Roses are popular throughout the mainland. In Hawaii, growing roses is always a rewarding challenge for the gardener. Roses are cool climate plants that do best at elevations of 1,000 feet or higher. At lower elevations, insects and disease problems are aggravated. At best, roses require specific care or they will not do well. The most spectacular plantings of roses I have seen are at the homes in Kaloko Mauka.
Roses come in two main classes, dormant and container grown. Dormant rose plants are usually shipped in from the mainland in early spring and are available now at some nurseries and garden centers. Container grown plants are available after the nursery has given them a good start. Rootstocks vary, but research in Hawaii suggests that roses grown on fortuniana rootstock are best for low elevations. Other rootstocks used are Dr. Huey, manetti and multiflora.
Plant roses for cut flowers in a separate bed because they must be pruned properly, covered most of the time with protective fungicides, and denuded of old flowers.
Select a sunny site. In the event the bed is located near large plants, protect the rose bushes from marauding roots with a sheet of metal roofing buried vertically along the side of the bed.
Prepare the planting site prior to securing the rose bushes. If the soil is sandy or rocky, remove it to a depth of 15 inches and replace with compost of well-rotted leaves, aged manure, peat moss and soil. For best growth, be sure the material is on the acid side. Roses do better in soils that have a generous amount of organic matter.
Be sure the planting holes are large enough to accommodate the roots without crowding. In the bottom of each hole, mix in a handful of slow-release garden fertilizer. Dip the roots of each plant in water just before planting. Install the new bush so the root system will stand at the same level where it stood in the nursery container.
Keep an eye out for diseases such as black spot and powdery mildew. Insect pests that may harm the bushes include aphids, thrips, cottony-cushion scale, red spider mites and assorted night-feeding rose beetles.
Your garden supply store has specific insecticides and fungicides available. Apply these on a regular program. Garden shops also have fertilizers labeled as “rose food.” These should be applied as directed.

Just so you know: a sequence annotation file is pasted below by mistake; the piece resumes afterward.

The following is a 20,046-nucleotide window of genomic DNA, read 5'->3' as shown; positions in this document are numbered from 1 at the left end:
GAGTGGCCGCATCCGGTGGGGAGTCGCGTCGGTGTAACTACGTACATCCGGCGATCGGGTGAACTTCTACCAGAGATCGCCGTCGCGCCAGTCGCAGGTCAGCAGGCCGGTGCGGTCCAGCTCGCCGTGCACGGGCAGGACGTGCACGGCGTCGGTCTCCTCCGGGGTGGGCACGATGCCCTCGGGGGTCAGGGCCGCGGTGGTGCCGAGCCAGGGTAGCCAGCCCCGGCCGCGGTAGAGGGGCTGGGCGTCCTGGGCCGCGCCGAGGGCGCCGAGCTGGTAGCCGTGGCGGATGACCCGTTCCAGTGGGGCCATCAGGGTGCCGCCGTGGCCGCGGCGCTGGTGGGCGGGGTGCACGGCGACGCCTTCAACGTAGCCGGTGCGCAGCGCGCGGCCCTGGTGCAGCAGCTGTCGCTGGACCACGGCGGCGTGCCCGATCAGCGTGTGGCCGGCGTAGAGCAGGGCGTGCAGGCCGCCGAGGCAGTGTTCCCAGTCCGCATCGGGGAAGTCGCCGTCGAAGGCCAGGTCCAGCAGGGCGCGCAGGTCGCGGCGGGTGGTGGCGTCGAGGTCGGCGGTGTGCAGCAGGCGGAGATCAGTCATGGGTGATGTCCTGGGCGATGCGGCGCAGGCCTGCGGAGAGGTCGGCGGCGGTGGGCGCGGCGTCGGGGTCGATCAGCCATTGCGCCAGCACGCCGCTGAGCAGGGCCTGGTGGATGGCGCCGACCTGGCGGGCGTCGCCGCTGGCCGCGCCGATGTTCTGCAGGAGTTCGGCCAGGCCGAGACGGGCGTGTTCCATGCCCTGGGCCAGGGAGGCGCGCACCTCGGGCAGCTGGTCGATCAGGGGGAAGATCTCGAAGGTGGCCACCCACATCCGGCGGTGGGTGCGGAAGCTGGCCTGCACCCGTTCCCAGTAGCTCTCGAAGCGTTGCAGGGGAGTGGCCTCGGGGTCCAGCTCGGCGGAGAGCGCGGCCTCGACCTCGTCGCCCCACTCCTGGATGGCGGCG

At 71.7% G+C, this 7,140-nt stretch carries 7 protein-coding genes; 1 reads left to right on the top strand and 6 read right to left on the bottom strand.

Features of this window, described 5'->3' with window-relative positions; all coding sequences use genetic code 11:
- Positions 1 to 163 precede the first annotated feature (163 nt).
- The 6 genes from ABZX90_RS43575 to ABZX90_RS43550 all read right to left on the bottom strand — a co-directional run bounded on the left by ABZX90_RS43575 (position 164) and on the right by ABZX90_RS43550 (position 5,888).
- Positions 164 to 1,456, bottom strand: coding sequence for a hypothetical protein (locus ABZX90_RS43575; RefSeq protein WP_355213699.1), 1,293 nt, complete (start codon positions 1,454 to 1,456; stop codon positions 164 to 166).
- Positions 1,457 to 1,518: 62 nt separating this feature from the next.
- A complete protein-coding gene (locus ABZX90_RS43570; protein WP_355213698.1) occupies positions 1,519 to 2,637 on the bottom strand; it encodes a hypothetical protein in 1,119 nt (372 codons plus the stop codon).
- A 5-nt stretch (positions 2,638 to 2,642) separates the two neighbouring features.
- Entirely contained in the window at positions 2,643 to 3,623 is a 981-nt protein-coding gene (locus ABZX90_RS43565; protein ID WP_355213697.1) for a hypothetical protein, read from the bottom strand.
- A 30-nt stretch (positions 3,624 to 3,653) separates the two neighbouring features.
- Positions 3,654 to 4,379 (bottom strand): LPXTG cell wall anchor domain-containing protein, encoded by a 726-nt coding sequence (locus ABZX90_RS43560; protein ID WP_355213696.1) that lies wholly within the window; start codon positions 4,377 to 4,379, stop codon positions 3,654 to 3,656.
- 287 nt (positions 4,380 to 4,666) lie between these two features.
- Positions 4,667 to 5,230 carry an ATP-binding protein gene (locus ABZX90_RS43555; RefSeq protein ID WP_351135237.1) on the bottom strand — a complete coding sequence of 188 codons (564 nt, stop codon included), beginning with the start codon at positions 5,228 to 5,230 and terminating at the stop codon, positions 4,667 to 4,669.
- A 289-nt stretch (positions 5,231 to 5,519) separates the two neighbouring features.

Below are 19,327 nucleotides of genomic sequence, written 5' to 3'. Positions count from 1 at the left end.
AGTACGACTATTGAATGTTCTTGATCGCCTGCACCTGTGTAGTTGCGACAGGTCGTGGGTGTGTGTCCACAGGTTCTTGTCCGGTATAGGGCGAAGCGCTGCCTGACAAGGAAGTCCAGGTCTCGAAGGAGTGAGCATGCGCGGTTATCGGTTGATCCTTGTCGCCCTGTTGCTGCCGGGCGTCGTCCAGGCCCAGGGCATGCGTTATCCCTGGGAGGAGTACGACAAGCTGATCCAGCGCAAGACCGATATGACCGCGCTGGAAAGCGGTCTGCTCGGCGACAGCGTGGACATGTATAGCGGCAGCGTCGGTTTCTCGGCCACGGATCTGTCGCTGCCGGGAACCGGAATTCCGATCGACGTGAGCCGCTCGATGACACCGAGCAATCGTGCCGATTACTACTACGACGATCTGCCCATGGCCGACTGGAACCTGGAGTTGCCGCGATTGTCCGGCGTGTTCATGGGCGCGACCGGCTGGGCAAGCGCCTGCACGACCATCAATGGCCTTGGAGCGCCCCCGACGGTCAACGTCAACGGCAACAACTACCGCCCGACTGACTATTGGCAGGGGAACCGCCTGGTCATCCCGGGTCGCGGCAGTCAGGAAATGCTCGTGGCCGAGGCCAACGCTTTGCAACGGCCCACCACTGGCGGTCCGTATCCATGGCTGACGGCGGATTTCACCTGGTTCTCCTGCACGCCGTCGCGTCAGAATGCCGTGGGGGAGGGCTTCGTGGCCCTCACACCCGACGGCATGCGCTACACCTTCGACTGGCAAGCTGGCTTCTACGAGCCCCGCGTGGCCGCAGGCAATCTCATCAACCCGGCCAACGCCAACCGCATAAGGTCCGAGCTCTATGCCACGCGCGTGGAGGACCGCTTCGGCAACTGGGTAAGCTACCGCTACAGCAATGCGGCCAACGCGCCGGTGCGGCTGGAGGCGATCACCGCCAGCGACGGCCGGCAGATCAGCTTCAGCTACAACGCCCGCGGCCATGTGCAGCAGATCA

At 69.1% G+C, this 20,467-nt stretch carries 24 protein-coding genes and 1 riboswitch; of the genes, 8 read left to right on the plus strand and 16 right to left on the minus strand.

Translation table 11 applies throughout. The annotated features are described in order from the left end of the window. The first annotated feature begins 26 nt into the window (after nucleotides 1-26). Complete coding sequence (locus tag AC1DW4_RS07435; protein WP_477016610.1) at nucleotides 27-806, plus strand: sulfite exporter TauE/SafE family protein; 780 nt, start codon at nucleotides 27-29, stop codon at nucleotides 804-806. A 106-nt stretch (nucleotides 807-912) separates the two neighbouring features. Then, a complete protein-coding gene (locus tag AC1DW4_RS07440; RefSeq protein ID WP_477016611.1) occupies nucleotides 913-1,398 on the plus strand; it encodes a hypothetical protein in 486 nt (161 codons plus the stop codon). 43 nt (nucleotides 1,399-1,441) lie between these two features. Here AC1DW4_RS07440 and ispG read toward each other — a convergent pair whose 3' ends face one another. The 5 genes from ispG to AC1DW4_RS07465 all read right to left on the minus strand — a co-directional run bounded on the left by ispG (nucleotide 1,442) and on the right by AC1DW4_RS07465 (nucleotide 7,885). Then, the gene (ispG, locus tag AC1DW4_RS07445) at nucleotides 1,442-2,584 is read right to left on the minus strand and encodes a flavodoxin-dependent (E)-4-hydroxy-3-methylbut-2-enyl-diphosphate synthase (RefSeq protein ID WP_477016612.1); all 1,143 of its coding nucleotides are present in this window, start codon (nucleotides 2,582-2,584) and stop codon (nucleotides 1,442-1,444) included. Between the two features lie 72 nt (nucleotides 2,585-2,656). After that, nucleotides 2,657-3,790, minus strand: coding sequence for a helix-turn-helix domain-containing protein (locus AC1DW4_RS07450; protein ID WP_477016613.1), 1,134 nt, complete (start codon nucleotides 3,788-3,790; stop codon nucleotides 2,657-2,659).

Since roses require continuous feeding and pest control, they are placed in the high maintenance category. High, at least, when compared to the care required by the average flowering shrubs. The requirements also include regular “grooming” or removing unwanted or unsightly parts from rose plants to improve their growth and appearance.
Roses bloom throughout the year in Hawaii. This does not mean that they are constantly covered with flowers, but there are five to seven periods during the year when many flowers open on a plant at once. These peaks of flower production or “flushes” of bloom are separated by periods of four to eight weeks when flowers are opening. It is after each flush of bloom that we find rose bushes in need of grooming.
Approach the grooming job armed with a pair of sharp pruning shears and a container to carry away unwanted parts trimmed from the bush. Spent flowers should be removed by cutting just above a well-formed leaf. Usually the first or second five-leaflet leaf under the flower is a good place to make the cut. Just as in harvesting flowers for indoor use, this trimming to remove spent flowers must include consideration of the development of the new flowering shoots. Making a clean, sloping cut just above the leaf bud will permit its best possible future growth. Long or ragged stubs should be avoided.
Preventing fruit development is one of the reasons for grooming the rose plant after each main period of flowering. If left on the plant, the base to which the petals are attached will usually enlarge, forming a small apple-like fruit called a rose-hip. By removing the faded flowers, food materials needed to form the fruit can be diverted to production of additional flowering growth.
At the same time spent flowers are being removed, the bush should be inspected for any dead wood that can serve as a reservoir for parasitic organisms that cause die-back of rose canes. Dead wood should be cut from the plant whenever it is found. Any shoots developing from the root stock below the graft union also should be cut off.
Picking off yellow or brown leaves is the final step in the practice of grooming. Since these spent leaves will soon fall off naturally, their removal is of less importance than removing dead wood, spent flowers and root suckers. However, picking leaves that have completed their life span and are ready to drop will improve the plant’s appearance.
Grooming, pest control and fertilization are time consuming practices, but your plants will respond by giving you loads of flowers in return.
This information is supplied by the University of Hawaii College of Tropical Agriculture and Human Resources. For Further information, contact the office near you.